How technology can support community projects

Technology invites us to change the way we work. After implantation of Information Systems conditioning operational performance in structures, many tools have been developed to facilitate communication, project management and interaction. Technologies have greatly improved means of communication and access to information: building a work environment, inform and empower the individual employees, manage projects and measure performance, create opportunities for exchanges and discussions and facilitate creativity are now easily integrated elements in the workplace. The flow of appropriate information is crucial in the life of a project. Current tools are used to quantify and rationalize the management of a project. The exchange of information they provide is not merely to inform an employee on elements he directly needs, but to give him a view of the entire project as well as the work of others. It’s a way to stimulate the exchange of ideas and enrichment, and also to allow the inclusion of anything the worker would be almost not able to do without these tools. In other words, technologies are there to provide tools for work intelligence.

Beyond technology, the concept of “collaborative work” now refers to work that is not based on the traditional hierarchical organization, and more specifically to a new way of working (possibly integrated in an economic production model) where many people work through ICT. The collaboration offers all project participants to enroll in a principle of continuous improvement for each task. It organizes the work sequence of parallel tasks, and provides stakeholder a useful and usable information on other tasks. Collaborative work, such as group work (which is a variant) is not necessarily synonymous with effectiveness, efficiency or speed. Technology is not magic. The result depends on the motivation of its actors to collaborate, their number, the time they can devote to this work and skills. It has the major benefit of combining the capability of creating and potentially get the best from available resources in a group, if the elements of this group are motivated.

Famous examples demonstrate the effectiveness of this model : for instance ScientificCommons puts millions of scientific papers available to all (18 million articles from more than 7 million authors in early 2008, spent more than 37 million publications recorded in mid-2010).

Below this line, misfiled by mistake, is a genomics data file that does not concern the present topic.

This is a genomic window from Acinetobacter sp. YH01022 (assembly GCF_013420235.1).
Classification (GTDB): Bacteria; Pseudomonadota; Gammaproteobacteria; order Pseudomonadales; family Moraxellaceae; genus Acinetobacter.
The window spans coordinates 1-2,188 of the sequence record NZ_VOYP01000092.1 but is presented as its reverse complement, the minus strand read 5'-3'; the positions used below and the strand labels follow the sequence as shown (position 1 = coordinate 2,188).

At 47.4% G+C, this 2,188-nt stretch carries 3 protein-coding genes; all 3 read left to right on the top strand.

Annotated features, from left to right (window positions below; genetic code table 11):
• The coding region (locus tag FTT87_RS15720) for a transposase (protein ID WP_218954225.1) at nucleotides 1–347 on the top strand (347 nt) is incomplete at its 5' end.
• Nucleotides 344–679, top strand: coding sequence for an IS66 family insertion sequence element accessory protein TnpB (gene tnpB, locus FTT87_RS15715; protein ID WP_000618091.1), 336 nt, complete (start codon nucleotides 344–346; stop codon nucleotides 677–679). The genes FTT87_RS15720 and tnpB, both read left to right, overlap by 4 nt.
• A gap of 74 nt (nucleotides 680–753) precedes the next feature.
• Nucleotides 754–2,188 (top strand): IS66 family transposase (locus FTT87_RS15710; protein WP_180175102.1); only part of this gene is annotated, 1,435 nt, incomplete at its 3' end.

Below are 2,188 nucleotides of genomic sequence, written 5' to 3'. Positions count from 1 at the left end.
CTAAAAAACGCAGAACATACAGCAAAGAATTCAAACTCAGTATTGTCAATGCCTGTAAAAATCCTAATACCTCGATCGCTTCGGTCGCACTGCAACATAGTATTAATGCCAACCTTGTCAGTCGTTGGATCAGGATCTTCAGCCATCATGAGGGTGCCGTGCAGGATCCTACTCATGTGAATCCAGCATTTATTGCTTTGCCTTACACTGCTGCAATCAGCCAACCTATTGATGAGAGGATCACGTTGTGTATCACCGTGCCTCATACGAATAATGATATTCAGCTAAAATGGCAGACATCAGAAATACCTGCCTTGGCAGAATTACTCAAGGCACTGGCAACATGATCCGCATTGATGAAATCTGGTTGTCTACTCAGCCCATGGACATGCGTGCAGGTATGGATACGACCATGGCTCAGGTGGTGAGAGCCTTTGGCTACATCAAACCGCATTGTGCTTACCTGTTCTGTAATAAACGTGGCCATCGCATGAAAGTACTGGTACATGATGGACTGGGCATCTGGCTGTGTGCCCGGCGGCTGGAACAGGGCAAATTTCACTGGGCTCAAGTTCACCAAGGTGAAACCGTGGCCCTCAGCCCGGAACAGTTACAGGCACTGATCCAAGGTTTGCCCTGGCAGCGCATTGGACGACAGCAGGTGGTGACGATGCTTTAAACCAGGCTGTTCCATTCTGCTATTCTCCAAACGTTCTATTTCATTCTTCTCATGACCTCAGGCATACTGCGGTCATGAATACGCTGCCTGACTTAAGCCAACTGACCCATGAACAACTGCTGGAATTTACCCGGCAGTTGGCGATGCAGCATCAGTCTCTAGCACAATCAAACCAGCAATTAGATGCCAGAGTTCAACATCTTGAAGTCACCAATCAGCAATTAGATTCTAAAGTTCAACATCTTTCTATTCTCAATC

At smaller scales, the success of collaborative work, in addition to the technological requirements they impose, is conditioned by two factors: a suitable reconciliation between individuals and the encouraged possibility to interact outside work structured relationships, which is also allowed by new technologies (eg telework sites, connected sites, etc..).

Technology and networking is revolutionizing many areas of knowledge, and changing the way we position ourselves. If we look past the buzz and beneath the surface at what attendees really want, it seems to be not technology at all, but knowledge, applied learning and promising relationships. Lose sight of the real purpose of using technology is easy. The more we use technology, the more it is challenging to determine what is the need and what stakeholders will benefit from.

As Soren Kaplan said, “what do people remember six months after they attend a conference? Not new theories and PowerPoint presentations. Not even the content. They remember their overall experience. While content is an important part of the experience, the location, the hallway conversations, the happy hour discussions, and the informal networking are the things that generate memories. Content may draw attendees in the first place, but personal interactions leave the lasting impression. Looking beneath the surface, you uncover what really matters to people: applied learning through sharing and discussing stories, creating and rekindling relationships, and developing new business opportunities.”